McClain points out that – in Mesopotamian base 60 arithmetic – the 13 tones of the spiral of fifths require the monochord reference unit to be interpreted arithmetically as 60 to the fifth power, that is, as 777,600,000 base 10.  And traditional Kabbalist interpretations of YHWH as 10-5-6-5 can be read as 10 to the fifth power (meaning 100,000) times 6 to the fifth power (meaning 7776)= 777,600,000.  Is it possible that this reading is cleverly implanted in Genesis as the age of Noah's father (777) when the flood came in his 600th year, when his three sons were already 100? (pp. 78-79)

 

            Kappraff then tries to provide further support of this nonsense.  No, not all of Kappraff's exposition contains outlandish passages such as this, but one does not have to look very hard to find them either. 

            Additionally, the book does not seem to have been edited.  In some parts of the book there seems to be at least one typographical error per page, including many mislabeled figures.  Mathematical errors are also present.  On page 283 one finds a picture labeled "Image of a hypersphere" which is definitely not a hypersphere; more likely it is representing the complement of a torus.  Also, in Chapter 16: Chaos and Fractals, the Riemann mapping theorem is stated incorrectly.  We quote, "… the Riemann mapping theorem which states that a unit circle of the complex plane … can be mapped onto any region of the complex plane bounded by a closed curve so that the radial lines and concentric circles are mapped to curves that continue to be mutually perpendicular…" (p. 432)  Ignoring the fact that he meant to say "unit disk" and forgot to mention injectivity, this is an application of the Riemann mapping theorem to equipotential curves in the exterior of the Mandelbrot set and corresponding Julia sets, not the Riemann mapping theorem itself.  Sure, leeway can be allowed in a general, expository text, but undergraduates and non-mathematicians are likely to walk away thinking that the Riemann mapping theorem is specifically a theorem about the Mandelbrot set.  In any case, it's hard to imagine that the book was reviewed by any mathematician, given the authors penchant to juxtapose good mathematics with questionable research on the history of science and absurd conjectures.  (Nonetheless, the publisher did manage to find three praiseworthy quotes for the back cover.)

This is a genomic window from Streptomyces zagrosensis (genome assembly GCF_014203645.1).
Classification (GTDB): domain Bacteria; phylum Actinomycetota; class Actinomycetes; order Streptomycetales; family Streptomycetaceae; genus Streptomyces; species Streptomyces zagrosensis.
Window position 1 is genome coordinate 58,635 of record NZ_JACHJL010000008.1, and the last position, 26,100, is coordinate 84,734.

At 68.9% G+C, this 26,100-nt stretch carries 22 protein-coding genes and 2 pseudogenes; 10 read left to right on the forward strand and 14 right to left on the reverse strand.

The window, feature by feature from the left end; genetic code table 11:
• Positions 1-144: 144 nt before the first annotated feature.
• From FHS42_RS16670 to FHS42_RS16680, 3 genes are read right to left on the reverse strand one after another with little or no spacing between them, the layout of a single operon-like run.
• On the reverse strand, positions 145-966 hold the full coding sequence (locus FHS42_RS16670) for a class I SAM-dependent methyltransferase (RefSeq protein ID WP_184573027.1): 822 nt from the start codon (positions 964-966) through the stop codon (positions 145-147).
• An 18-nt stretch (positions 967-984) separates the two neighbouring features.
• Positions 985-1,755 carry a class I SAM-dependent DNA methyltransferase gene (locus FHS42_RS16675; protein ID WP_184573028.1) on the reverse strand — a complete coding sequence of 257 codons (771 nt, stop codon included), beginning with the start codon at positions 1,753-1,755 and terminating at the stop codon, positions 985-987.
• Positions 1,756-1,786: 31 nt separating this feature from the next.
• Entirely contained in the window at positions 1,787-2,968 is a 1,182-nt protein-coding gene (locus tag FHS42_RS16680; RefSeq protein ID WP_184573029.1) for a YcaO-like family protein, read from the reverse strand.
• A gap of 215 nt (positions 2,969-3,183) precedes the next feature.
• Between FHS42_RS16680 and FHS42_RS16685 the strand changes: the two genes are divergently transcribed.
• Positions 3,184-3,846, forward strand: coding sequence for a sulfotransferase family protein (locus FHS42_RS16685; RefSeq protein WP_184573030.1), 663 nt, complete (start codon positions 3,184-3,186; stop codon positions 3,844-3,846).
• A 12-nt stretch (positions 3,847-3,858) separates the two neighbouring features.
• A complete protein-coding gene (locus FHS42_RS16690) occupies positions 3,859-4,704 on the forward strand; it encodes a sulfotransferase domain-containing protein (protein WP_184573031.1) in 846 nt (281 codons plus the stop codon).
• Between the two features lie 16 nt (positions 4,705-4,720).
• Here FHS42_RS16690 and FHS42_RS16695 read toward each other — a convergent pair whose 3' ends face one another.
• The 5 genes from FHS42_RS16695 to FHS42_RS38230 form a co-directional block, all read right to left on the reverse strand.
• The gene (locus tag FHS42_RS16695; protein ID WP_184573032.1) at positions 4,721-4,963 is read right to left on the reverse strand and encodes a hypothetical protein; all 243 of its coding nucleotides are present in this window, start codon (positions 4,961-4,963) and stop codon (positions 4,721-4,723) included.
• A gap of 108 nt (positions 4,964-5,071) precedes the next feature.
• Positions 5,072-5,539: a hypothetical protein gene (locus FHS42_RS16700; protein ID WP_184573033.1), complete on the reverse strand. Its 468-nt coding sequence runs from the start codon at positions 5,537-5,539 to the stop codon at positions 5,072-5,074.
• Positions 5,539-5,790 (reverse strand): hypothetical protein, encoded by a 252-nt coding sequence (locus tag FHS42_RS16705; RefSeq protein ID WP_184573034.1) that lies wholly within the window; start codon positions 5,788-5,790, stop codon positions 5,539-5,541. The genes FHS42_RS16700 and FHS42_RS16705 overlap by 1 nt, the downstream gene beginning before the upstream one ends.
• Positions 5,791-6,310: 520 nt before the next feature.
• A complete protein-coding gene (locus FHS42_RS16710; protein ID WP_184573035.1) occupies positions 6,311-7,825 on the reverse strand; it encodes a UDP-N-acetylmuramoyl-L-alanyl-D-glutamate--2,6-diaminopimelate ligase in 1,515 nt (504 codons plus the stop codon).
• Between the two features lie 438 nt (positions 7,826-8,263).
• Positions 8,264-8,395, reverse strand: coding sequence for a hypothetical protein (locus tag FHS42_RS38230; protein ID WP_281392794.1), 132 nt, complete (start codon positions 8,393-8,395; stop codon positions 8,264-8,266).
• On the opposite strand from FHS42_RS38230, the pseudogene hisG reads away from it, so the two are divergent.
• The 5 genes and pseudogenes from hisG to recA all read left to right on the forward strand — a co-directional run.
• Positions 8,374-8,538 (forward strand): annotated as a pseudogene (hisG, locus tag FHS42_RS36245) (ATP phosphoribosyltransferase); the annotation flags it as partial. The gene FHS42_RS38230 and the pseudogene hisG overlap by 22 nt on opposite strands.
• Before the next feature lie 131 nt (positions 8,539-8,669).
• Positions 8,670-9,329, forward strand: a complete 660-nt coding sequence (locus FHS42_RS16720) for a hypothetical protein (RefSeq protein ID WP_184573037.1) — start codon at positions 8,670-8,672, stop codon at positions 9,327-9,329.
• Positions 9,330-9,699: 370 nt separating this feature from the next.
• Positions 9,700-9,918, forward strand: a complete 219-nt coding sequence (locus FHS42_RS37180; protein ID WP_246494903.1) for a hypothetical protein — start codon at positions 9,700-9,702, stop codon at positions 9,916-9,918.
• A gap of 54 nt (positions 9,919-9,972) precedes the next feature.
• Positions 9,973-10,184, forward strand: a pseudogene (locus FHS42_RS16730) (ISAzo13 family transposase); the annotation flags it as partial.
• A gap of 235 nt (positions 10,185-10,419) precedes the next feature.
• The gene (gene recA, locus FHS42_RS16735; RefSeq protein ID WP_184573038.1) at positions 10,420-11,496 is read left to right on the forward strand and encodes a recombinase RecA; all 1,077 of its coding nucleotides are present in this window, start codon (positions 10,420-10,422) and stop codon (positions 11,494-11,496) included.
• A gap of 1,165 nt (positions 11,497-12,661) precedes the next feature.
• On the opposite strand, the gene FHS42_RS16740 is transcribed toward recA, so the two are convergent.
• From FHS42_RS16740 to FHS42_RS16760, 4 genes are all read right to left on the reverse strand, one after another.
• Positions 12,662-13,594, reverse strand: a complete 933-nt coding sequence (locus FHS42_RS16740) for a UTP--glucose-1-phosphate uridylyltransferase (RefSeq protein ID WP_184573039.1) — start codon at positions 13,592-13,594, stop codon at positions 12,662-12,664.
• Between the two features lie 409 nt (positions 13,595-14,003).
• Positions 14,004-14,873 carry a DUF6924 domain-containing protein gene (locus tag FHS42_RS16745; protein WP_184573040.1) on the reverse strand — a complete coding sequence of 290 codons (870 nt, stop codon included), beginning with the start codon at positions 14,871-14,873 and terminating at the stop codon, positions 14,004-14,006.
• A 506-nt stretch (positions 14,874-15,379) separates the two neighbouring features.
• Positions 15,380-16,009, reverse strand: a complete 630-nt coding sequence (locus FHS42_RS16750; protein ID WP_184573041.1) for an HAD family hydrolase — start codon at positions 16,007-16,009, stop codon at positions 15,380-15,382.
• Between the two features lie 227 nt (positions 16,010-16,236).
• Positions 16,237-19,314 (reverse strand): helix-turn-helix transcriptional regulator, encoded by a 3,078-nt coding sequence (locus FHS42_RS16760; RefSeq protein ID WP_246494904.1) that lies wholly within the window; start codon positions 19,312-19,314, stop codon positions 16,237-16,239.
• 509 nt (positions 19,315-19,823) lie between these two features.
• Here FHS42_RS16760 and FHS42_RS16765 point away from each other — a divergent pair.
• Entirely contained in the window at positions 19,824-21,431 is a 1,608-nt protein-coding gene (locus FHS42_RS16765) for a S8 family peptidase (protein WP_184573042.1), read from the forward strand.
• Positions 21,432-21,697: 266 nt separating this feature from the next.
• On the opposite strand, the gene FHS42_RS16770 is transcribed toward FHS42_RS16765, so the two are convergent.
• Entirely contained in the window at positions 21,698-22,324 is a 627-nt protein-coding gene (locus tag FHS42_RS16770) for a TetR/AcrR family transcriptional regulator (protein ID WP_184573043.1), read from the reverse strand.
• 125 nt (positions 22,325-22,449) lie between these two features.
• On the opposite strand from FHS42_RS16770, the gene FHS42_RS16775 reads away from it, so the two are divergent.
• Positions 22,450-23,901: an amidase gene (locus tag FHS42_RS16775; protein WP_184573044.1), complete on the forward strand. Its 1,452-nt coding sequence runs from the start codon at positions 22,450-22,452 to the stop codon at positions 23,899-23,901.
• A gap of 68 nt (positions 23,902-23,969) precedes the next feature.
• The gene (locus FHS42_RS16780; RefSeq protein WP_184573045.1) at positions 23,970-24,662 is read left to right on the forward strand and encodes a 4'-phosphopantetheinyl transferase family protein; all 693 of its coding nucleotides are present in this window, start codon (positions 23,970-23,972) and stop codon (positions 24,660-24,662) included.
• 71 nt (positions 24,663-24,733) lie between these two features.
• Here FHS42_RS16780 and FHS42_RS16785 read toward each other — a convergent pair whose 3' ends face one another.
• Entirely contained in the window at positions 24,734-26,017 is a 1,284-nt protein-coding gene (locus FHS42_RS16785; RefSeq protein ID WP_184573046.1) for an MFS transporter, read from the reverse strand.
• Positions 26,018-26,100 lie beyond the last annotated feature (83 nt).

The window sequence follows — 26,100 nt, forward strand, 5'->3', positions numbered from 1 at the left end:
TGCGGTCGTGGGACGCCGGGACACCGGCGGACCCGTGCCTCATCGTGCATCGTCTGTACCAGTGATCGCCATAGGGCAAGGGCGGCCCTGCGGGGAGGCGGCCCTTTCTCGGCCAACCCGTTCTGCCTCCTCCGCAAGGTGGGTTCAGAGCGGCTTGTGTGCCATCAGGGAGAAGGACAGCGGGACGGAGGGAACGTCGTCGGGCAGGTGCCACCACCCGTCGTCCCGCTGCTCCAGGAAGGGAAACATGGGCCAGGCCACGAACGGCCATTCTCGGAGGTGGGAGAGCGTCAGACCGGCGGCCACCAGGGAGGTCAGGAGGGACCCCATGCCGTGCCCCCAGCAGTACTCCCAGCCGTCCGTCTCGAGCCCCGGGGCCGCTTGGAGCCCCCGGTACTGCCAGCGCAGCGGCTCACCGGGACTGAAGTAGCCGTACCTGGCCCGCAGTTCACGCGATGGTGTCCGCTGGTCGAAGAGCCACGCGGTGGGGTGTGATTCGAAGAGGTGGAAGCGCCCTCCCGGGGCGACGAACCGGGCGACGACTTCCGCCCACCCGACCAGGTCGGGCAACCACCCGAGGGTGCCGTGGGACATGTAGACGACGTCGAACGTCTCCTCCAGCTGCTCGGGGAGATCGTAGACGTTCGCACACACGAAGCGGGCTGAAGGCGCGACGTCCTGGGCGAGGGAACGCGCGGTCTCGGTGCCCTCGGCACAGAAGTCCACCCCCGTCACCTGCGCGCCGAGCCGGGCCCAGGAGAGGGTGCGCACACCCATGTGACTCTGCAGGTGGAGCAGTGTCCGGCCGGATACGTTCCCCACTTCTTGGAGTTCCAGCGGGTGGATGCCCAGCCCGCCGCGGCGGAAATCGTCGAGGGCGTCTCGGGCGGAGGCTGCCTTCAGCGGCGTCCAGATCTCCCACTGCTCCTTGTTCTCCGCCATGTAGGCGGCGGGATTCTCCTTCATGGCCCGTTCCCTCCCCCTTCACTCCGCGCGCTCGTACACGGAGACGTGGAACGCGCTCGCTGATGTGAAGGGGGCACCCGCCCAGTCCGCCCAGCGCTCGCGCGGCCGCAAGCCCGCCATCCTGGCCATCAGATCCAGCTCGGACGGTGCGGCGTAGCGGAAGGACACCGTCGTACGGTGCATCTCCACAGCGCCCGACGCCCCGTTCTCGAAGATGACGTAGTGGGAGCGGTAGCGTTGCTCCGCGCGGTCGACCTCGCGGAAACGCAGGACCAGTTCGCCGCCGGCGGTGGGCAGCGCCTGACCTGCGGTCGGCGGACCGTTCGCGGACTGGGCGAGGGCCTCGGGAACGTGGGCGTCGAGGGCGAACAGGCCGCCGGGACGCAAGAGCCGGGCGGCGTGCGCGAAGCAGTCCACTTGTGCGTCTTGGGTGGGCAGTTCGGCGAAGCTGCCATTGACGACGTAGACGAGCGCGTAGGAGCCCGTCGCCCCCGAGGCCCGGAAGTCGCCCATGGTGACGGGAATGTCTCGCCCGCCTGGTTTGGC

In conclusion, mathematicians reading this book will no doubt find a plethora of mathematical topics to interest them, but will almost certainly become infuriated (or wildly amused) by the author's rhetoric.  Non-mathematicians or students are advised to stay away.  Mathematically inclined readers would be much better off with Martin Gardner or Keith Devlin than running the risk of being persuaded by Kappraff's hokum. 

            And it is sad, for Kappraff's initial intent is a noble one.  Interdisciplinary communication does need to happen more often, and there is certainly a lot to be gained by all via conversations between mathematicians, artists, and designers.  But this book is not the way. Rather, let each party spend time in the shoes of the other.  Let the artist wrestle with mathematical inquiry and learn to appreciate the beauty of proof, and let the mathematician view the world, with all its social and aesthetic baggage, through the eyes of the artist.  Then more fruitful collaborations or new creative insights might emerge.   But trying to find common ground in wild speculations, as Kappraff suggests, is not a good idea.

 

[1] Cullen, C., "Learning from Lui Hui?  A Different Way to Do Mathematics" Notices of the American Mathematical Society, Vol. 49, No. 7 (2002), 783-790.

 

[2] Kappraff, J., "Hidden Pavements in Michelangelo's Laurentian Library" The Mathematical Intelligencer, Vol. 21, No. 3 (1999), 24-29.

 

Thomas Hull

Department of Mathematics

Merrimack College

North Andover, MA 01845  USA

Thomas.Hull@merrimack.edu